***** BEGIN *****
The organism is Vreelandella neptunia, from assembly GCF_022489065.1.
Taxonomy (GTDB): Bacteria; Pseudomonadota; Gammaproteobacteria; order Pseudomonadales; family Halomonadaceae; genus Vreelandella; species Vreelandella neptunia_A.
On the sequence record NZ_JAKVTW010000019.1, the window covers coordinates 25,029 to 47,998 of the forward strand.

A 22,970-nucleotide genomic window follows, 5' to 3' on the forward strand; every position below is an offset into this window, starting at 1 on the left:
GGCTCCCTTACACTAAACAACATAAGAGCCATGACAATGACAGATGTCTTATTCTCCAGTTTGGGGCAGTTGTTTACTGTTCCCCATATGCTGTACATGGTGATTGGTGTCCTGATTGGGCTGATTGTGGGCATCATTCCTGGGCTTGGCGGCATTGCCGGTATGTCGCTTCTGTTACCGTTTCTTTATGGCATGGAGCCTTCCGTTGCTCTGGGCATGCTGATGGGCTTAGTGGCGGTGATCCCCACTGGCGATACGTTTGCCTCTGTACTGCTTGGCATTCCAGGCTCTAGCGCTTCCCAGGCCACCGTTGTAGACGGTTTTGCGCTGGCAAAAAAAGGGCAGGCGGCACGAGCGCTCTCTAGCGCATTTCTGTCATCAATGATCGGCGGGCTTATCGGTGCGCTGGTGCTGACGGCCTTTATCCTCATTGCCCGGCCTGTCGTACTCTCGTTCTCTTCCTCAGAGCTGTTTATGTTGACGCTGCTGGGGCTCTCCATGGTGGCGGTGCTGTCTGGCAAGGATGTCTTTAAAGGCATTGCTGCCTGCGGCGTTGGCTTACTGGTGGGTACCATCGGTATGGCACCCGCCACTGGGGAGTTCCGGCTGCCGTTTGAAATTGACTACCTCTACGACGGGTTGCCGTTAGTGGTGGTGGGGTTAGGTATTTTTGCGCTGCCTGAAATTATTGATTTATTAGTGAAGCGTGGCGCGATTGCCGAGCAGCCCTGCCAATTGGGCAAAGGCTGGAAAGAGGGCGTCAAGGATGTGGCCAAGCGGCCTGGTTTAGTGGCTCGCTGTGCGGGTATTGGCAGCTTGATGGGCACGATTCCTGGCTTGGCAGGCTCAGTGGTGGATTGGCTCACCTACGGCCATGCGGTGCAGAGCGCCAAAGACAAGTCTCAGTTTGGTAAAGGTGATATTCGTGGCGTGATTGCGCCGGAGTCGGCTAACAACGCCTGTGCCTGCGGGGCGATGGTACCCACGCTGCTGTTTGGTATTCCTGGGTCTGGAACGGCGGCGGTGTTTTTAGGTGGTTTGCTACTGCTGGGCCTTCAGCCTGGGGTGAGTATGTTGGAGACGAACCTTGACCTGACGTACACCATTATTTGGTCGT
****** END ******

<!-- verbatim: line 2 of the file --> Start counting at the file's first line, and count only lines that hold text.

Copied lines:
Taxonomy (GTDB): Bacteria; Pseudomonadota; Gammaproteobacteria; order Pseudomonadales; family Halomonadaceae; genus Vreelandella; species Vreelandella neptunia_A.